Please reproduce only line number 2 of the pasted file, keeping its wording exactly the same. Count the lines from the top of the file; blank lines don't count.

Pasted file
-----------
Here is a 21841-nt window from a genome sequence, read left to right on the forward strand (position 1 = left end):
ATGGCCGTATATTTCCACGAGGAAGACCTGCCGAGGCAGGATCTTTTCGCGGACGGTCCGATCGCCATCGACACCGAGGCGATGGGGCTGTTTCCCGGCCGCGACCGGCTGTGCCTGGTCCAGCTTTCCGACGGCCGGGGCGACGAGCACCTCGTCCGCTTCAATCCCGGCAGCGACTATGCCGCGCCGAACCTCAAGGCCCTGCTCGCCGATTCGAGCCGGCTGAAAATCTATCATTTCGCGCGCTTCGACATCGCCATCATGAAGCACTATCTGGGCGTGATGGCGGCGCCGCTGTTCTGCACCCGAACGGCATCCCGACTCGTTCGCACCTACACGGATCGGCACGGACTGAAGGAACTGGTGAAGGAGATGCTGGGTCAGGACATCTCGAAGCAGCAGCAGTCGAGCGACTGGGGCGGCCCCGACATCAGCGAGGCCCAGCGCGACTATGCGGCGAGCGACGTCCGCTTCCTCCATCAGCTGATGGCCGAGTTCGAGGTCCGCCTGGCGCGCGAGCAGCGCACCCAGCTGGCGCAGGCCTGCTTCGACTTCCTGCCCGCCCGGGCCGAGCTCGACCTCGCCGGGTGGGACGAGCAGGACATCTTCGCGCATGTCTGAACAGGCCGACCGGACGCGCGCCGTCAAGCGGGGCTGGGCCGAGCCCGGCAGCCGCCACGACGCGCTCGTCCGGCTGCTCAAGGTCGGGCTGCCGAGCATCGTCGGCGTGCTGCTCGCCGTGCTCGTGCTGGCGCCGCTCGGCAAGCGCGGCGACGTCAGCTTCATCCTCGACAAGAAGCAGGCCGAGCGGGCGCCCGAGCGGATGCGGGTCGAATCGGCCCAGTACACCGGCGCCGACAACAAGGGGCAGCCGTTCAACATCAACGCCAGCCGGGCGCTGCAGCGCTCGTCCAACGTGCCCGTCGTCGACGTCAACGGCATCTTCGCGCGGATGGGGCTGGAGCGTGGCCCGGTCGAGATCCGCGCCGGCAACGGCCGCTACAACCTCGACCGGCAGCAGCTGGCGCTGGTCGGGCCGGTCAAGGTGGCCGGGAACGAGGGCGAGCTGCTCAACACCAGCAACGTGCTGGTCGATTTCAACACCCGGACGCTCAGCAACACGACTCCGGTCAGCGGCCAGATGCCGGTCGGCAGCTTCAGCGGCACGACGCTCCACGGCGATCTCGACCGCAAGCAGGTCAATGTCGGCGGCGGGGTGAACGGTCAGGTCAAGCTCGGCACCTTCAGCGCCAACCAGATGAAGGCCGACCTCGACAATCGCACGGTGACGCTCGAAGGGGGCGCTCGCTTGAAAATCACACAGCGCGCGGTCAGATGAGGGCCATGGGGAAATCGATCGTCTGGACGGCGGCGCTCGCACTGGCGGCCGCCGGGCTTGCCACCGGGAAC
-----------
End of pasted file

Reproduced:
ATGGCCGTATATTTCCACGAGGAAGACCTGCCGAGGCAGGATCTTTTCGCGGACGGTCCGATCGCCATCGACACCGAGGCGATGGGGCTGTTTCCCGGCCGCGACCGGCTGTGCCTGGTCCAGCTTTCCGACGGCCGGGGCGACGAGCACCTCGTCCGCTTCAATCCCGGCAGCGACTATGCCGCGCCGAACCTCAAGGCCCTGCTCGCCGATTCGAGCCGGCTGAAAATCTATCATTTCGCGCGCTTCGACATCGCCATCATGAAGCACTATCTGGGCGTGATGGCGGCGCCGCTGTTCTGCACCCGAACGGCATCCCGACTCGTTCGCACCTACACGGATCGGCACGGACTGAAGGAACTGGTGAAGGAGATGCTGGGTCAGGACATCTCGAAGCAGCAGCAGTCGAGCGACTGGGGCGGCCCCGACATCAGCGAGGCCCAGCGCGACTATGCGGCGAGCGACGTCCGCTTCCTCCATCAGCTGATGGCCGAGTTCGAGGTCCGCCTGGCGCGCGAGCAGCGCACCCAGCTGGCGCAGGCCTGCTTCGACTTCCTGCCCGCCCGGGCCGAGCTCGACCTCGCCGGGTGGGACGAGCAGGACATCTTCGCGCATGTCTGAACAGGCCGACCGGACGCGCGCCGTCAAGCGGGGCTGGGCCGAGCCCGGCAGCCGCCACGACGCGCTCGTCCGGCTGCTCAAGGTCGGGCTGCCGAGCATCGTCGGCGTGCTGCTCGCCGTGCTCGTGCTGGCGCCGCTCGGCAAGCGCGGCGACGTCAGCTTCATCCTCGACAAGAAGCAGGCCGAGCGGGCGCCCGAGCGGATGCGGGTCGAATCGGCCCAGTACACCGGCGCCGACAACAAGGGGCAGCCGTTCAACATCAACGCCAGCCGGGCGCTGCAGCGCTCGTCCAACGTGCCCGTCGTCGACGTCAACGGCATCTTCGCGCGGATGGGGCTGGAGCGTGGCCCGGTCGAGATCCGCGCCGGCAACGGCCGCTACAACCTCGACCGGCAGCAGCTGGCGCTGGTCGGGCCGGTCAAGGTGGCCGGGAACGAGGGCGAGCTGCTCAACACCAGCAACGTGCTGGTCGATTTCAACACCCGGACGCTCAGCAACACGACTCCGGTCAGCGGCCAGATGCCGGTCGGCAGCTTCAGCGGCACGACGCTCCACGGCGATCTCGACCGCAAGCAGGTCAATGTCGGCGGCGGGGTGAACGGTCAGGTCAAGCTCGGCACCTTCAGCGCCAACCAGATGAAGGCCGACCTCGACAATCGCACGGTGACGCTCGAAGGGGGCGCTCGCTTGAAAATCACACAGCGCGCGGTCAGATGAGGGCCATGGGGAAATCGATCGTCTGGACGGCGGCGCTCGCACTGGCGGCCGCCGGGCTTGCCACCGGGAAC